Playing in their first playoff series since 2008, the Raptors fell to the Brooklyn Nets, sending the electrified, postseason-starved Toronto fans home unhappy. But as coach Dwane Casey put it: "as bad as we played, we still put ourselves in position to win".
Toronto suffered from 19 turnovers, yet battled for the lead until the dying minutes, but it was Brooklyn who got the best of the scrappy home team, 94-87, to take a 1-0 series lead.
Despite a 22-point performance by Kyle Lowry, 18 by Greivis Vasquez and 17 from Jonas Valanciunas, who also had 18 rebounds, the more playoff-experienced Nets finished with the win. While Kevin Garnett was held to five points, Paul Pierce had 15 – including a nine-point roll in the fourth quarter -- while Joe Johnson and Deron Williams added 24 apiece.
The Nets won despite making just 4 of 24 three-point attempts. They double-teamed Toronto's DeMar DeRozan and held him to 14 points, and Amir Johnson to just two, while Terrence Ross managed just three in only 16 minutes due to foul trouble.
"The series is now at only one game, there is a lot of basketball to be played," said Casey. "We got the kinks out, of the playoff atmosphere, and now we have to go back and clean up the 19 turnovers."
Crowds gathered outside in Maple Leaf Square to watch on a giant screen, just as they had a year ago for the Toronto Maple Leafs first playoff run in nine years. Inside the ACC, the tinder was white-hot – loud, fervent, almost rowdy. With Drake seated courtside, the crowd was decked in white and red Northern Uprising t-shirts and waving white towels. The fans were so amped for the game to begin, the anthem singer just gave up trying to sing over them and let the fans take over O'Canada. The faithful erupted over foul calls and non-calls and roared for every single Toronto bucket and rebound with a passion that only surfaces at playoff time. They sang "BROOKLYN SUCKS" en masse and chided Garnett relentlessly with "KG SUCKS" at every opportunity.
The Raptors slipped into a ten-point hole in the second quarter, and the energy inside the ACC seemed to temporarily disintegrate. Williams and Johnson seemed unstoppable, former Raptor Alan Anderson was providing key points off the bench, and Andray Blatche was doing everything possible to infuriate Raptor players. The Nets held a 50-46 lead at half time, but the Raptors constantly seemed within reach of tying.
The shot-clock malfunctioned in the middle of the third quarter, and when it couldn't be repaired, the Raptors in-house announcer was asked to announce the 10-second mark and count down the final five seconds on every possession. It added to the frantic nature of the game and seemed to disrupt the Raptors more than it did the Nets.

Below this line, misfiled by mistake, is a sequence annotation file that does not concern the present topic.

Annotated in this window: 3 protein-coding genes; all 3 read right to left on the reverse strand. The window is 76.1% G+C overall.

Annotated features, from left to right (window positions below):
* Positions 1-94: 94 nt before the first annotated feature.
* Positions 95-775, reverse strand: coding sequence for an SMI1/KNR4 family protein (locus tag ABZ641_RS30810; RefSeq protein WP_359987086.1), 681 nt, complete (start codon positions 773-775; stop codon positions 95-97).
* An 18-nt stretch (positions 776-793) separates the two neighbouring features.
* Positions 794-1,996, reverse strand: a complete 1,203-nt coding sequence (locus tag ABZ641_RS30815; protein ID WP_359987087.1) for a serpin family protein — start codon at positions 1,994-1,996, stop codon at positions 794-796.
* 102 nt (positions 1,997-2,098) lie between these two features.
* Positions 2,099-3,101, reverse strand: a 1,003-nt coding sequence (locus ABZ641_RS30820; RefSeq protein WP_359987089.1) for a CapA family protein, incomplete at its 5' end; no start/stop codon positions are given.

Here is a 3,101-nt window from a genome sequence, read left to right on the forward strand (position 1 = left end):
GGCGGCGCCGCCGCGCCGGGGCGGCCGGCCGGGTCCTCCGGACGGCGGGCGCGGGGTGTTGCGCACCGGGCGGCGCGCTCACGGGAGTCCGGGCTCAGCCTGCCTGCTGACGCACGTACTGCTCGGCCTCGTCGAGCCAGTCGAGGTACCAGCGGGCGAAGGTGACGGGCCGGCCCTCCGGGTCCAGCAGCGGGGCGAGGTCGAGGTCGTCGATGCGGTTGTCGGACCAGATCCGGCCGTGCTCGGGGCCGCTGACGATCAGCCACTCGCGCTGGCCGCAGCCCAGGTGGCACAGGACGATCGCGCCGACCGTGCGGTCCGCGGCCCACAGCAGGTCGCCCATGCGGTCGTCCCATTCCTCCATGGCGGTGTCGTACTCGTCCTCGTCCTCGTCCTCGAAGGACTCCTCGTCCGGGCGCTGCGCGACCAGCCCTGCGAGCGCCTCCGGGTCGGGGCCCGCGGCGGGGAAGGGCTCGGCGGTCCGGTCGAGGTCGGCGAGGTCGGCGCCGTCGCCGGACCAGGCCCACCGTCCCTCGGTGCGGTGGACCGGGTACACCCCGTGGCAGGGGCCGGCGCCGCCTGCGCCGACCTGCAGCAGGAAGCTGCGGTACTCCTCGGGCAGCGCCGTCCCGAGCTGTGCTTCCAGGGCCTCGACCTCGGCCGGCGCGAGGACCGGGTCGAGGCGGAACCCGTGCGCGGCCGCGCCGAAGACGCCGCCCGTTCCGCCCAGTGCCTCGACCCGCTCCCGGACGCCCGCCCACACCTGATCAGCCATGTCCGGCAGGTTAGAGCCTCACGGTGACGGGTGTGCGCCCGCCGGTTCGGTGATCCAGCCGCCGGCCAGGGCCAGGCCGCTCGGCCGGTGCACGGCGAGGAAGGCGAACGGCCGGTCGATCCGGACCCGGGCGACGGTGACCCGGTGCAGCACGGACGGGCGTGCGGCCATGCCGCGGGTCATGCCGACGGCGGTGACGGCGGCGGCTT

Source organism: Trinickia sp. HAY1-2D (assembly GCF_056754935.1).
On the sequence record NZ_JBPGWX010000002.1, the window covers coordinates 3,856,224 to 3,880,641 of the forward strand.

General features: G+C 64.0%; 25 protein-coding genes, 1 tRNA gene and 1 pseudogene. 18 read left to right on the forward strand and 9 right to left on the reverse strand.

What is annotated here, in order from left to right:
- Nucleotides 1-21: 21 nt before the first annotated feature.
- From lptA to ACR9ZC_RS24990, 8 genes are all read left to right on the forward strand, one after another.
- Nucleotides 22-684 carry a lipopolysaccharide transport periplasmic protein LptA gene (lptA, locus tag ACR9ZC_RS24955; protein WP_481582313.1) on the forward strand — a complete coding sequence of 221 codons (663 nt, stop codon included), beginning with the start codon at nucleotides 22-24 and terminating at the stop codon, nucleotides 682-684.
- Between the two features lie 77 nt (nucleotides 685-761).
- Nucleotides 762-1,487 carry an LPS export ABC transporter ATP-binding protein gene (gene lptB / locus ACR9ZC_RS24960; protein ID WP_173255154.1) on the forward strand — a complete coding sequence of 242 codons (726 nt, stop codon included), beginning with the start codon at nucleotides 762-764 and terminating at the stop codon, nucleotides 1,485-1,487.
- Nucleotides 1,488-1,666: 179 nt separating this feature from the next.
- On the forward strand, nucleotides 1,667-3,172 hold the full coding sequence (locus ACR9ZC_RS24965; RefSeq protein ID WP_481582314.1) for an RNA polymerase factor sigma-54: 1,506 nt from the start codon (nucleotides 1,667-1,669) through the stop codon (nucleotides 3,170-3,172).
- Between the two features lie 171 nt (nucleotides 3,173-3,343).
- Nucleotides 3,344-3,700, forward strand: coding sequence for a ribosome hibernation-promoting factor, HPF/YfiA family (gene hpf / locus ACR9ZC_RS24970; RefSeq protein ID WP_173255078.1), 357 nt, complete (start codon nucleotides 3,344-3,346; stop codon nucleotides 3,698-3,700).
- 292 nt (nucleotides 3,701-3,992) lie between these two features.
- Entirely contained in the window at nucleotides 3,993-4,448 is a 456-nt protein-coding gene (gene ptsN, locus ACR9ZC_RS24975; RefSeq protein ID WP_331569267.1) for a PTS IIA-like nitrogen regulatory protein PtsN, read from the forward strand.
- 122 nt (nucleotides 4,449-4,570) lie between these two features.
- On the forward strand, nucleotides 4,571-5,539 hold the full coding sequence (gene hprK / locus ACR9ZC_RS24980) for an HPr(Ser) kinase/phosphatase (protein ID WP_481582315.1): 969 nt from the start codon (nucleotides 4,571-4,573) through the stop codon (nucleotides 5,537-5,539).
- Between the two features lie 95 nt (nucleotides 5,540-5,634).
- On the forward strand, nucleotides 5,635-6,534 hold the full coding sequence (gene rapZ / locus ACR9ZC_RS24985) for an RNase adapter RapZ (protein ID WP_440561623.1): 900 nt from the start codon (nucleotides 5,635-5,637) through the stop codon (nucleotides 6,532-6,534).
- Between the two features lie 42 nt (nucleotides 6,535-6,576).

The pace and tenor escalated dramatically in the fourth quarter. The Raptors were fighting for steals, driving the floor quickly and closing the gap on the scoreboard. They tied the game just inside the 10-minute mark on the most dramatic play of the game. Lowry manufactured a steal, drove the length of the floor, then passed to Patrick Patterson, who finished with a dunk. It began a neck-and-neck race in the dying minutes.
Despite hot shooting from Lowry and Vasquez in the final quarter, it was the more-experienced Nets who held on to the lead. The 37-year-old Pierce, a 15-year NBA veteran, was hitting jumpers and driving layups in crunch time to put the game out of reach for Toronto. Pierce walked off the court at the end of the afternoon to jeers from the crowd, as he waved to them and smiled ear to ear.
"I really feed on the emotions of the crowd on the road…I think it's more gratifying even than winning at home," said Pierce, who also made a joke about being a 'dinosaur' after he was asked about a local paper calling him a dinosaur. "I don't get rattled in the fourth quarters down the stretch of playoff games, because I've been in pretty much every playoff setting you can imagine."
Valanciunas became only the second Raptor to record a double-double in his playoff debut. The first was Tracy McGrady. He also set a Raptors record for playoff rebounds by surpassing Keon Clark, who had 16 against Detroit in 2002.
It's a Brooklyn team that many allege tanked in the last few games of the regular season to orchestrate the first-round matchup with Toronto, a squad they figured they could beat. Brooklyn's play Saturday showed a marked improvement over their performance down the regular season stretch.
"We held them to 42 percent defensively shooting, but we didn't shoot the ball as well," said Lowry of Toronto's 39 percent shooting.
The Raptors and Nets will play Game 2 Tuesday night in Toronto before traveling to Brooklyn to play Games 3 and 4 Friday and Sunday.
"We're going to fight our butts off to win this series," said Casey. "This does not identify us as far as who we are if we don't come out on top. This is one game. The series is not over."